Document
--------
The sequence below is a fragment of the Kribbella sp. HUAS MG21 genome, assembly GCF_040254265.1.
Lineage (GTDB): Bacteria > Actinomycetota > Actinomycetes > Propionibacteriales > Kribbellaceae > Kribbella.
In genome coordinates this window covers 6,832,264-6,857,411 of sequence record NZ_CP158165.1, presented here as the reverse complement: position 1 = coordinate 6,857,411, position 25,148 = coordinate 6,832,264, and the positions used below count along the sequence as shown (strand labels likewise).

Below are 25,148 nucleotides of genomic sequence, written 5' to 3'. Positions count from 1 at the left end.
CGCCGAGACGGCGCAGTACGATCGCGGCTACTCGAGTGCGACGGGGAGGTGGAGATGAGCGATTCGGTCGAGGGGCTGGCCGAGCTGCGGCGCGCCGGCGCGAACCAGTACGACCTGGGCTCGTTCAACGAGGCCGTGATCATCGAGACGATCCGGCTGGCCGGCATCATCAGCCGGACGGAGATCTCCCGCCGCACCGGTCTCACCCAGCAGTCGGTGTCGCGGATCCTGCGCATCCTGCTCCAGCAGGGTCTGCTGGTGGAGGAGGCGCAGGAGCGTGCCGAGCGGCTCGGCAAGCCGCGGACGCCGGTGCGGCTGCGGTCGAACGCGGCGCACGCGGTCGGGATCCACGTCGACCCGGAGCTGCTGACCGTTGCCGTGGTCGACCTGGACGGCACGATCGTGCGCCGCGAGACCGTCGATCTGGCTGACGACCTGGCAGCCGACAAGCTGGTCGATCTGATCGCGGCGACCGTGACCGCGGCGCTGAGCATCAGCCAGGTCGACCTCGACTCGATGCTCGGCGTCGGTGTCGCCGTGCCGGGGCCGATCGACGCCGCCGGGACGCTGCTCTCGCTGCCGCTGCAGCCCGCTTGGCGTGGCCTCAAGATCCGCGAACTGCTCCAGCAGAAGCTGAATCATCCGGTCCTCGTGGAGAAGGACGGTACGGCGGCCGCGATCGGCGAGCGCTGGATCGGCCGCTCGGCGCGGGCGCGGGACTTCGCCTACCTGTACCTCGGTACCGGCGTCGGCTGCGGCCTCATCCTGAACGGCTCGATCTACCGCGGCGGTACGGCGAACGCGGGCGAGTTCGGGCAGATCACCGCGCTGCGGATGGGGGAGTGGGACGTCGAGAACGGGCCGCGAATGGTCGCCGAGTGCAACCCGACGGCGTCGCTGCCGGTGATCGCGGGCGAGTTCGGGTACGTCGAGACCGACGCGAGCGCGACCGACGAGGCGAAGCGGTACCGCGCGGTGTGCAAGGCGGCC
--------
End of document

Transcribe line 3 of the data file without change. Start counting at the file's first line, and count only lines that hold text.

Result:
In genome coordinates this window covers 6,832,264-6,857,411 of sequence record NZ_CP158165.1, presented here as the reverse complement: position 1 = coordinate 6,857,411, position 25,148 = coordinate 6,832,264, and the positions used below count along the sequence as shown (strand labels likewise).